On 10 July 1959, the German daily newspaper Süddeutsche Zeitung considers General de Gaulle’s military nuclear policy and outlines the stormy nature of Franco-American relations in the area of defence.
On 3 November 1959, General de Gaulle, President of the French Republic, gives an address to the cadets of the Saint-Cyr Military Academy in which he emphasises the need for France to retain absolute control over its national defence.
On 14 September 1966, General de Gaulle, wearing an anti-radiation suit, observes the explosion of the third French atomic bomb in the Pacific Ocean (Hao) from the bridge of the cruiser ‘De Grasse’. From left to right: Alain Peyrefitte, Minister for Scientific Research and for Nuclear and Space Matters, Pierre Billotte, Minister of State responsible for the Overseas Departments and Territories, and Pierre Messmer, Minister for the Armed Forces.
From 23 March to 3 April 1960, the French President, Charles de Gaulle, receives Nikita Khrushchev, First Secretary of the Communist Party of the Soviet Union, on an official visit during which he demonstrates his determination to retain French independence and power vis-à-vis his American ally.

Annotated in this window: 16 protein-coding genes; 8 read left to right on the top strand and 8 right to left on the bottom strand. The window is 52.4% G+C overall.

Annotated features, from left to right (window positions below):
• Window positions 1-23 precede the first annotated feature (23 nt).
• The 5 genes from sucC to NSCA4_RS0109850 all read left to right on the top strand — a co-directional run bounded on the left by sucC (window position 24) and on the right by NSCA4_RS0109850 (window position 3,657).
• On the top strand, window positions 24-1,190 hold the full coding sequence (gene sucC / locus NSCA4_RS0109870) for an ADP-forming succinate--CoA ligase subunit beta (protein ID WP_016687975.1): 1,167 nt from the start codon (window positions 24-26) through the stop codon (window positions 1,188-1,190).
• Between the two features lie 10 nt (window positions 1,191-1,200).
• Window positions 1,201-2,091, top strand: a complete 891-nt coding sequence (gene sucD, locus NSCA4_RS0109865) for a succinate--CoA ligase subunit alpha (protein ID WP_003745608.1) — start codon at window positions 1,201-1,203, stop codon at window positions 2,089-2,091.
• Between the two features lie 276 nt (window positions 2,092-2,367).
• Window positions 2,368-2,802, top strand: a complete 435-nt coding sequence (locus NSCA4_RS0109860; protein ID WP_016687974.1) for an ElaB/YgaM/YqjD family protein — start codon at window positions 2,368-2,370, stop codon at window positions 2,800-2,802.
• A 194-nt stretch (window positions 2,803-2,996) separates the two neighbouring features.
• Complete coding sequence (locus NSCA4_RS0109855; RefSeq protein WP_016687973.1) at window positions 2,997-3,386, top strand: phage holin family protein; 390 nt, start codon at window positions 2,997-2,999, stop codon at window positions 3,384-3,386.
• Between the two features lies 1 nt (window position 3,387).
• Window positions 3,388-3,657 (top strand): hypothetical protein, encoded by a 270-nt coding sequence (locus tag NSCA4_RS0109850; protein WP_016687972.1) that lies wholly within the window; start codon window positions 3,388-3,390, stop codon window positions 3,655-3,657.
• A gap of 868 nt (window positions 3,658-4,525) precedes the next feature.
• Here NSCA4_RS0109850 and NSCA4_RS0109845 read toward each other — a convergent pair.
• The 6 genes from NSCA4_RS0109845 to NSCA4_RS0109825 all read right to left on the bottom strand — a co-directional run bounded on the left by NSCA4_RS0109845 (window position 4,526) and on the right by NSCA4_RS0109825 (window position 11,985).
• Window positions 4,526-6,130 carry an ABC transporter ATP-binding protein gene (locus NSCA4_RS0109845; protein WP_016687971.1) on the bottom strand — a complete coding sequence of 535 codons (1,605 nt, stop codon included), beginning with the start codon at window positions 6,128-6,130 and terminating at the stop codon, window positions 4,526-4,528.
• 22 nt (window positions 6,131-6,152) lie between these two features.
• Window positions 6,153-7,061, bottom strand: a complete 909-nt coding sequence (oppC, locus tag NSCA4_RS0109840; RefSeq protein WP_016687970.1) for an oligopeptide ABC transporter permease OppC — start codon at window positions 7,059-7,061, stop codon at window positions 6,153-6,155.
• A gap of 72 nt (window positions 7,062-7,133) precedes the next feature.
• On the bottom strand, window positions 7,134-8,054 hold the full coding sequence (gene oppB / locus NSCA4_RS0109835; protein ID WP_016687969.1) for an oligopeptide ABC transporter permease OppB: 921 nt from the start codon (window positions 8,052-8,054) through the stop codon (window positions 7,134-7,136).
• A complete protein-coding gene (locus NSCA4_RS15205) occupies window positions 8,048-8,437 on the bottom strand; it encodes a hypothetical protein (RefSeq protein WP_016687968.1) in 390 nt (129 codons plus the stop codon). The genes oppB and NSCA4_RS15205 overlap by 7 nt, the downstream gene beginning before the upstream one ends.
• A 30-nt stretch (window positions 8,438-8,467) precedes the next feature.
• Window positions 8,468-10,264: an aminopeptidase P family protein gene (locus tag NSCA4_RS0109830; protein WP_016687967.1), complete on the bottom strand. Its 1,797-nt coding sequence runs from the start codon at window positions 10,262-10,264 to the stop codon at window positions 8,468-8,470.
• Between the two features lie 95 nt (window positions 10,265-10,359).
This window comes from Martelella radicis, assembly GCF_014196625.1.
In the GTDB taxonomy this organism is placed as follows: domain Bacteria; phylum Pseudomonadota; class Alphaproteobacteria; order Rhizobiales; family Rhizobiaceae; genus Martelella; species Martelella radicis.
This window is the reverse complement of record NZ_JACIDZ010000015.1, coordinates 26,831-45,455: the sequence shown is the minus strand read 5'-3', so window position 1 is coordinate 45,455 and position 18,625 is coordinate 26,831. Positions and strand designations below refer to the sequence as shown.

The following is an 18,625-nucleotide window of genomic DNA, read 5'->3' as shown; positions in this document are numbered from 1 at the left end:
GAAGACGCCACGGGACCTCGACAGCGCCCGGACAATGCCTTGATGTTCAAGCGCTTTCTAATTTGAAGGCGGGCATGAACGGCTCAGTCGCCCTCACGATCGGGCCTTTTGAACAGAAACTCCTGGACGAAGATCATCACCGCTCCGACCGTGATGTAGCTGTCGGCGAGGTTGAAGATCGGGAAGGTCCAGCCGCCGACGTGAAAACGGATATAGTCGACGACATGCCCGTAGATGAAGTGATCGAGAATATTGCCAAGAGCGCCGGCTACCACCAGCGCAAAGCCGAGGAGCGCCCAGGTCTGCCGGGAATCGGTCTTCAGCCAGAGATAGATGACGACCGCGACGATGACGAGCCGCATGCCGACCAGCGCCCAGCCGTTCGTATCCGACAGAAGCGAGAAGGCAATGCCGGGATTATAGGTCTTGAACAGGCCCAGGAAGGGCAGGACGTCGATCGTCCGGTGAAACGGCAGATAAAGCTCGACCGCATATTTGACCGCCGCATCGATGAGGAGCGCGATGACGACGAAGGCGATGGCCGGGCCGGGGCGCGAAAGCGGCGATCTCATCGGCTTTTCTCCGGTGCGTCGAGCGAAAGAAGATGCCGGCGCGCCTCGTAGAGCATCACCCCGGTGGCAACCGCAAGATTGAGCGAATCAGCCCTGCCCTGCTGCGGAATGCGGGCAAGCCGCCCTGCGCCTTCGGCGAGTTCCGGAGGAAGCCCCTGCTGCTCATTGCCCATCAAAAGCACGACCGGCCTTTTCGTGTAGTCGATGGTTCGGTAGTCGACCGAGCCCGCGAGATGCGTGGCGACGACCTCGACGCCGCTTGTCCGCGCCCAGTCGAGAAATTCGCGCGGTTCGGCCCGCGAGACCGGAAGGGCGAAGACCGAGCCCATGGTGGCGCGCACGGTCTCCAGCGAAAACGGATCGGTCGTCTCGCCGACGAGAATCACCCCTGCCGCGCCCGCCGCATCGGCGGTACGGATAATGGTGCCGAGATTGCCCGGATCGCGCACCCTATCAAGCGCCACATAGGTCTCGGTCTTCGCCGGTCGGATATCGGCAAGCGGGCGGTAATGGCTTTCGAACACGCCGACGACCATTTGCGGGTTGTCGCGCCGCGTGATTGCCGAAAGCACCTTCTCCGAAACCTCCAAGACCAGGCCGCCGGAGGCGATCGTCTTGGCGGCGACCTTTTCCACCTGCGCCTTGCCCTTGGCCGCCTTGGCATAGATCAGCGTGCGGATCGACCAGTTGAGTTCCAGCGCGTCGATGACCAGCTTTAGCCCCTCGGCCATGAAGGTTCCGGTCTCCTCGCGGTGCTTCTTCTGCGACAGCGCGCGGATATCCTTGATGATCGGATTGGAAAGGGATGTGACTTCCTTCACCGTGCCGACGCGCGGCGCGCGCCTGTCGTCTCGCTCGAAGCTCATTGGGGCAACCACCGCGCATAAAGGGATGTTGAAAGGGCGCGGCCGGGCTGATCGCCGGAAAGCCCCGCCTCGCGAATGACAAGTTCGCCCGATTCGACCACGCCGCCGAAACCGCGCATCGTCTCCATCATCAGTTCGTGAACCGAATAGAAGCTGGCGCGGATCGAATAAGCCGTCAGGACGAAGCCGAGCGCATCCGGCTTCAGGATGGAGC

‘America is seeking rapprochement with the European Community. De Gaulle: No, I can’t bring myself to swallow that yet!’ No sooner had the United Kingdom applied for accession to the European Economic Community (EEC) in 1961 than the US President, John F. Kennedy, proposed the establishment of trade links with the EEC. This was all too much for General de Gaulle.
‘Rivals.’ In June 1963, General de Gaulle’s resolve to restore France’s place in the world by providing it with the means to achieve political independence and greatness is hampered by the leading role played by the United States on the international stage.
Before the explosion, the officer in charge of detonation ensures that everyone has evacuated the danger zone and then gives authorisation to proceed with the third French nuclear test on Mururoa, in the Pacific.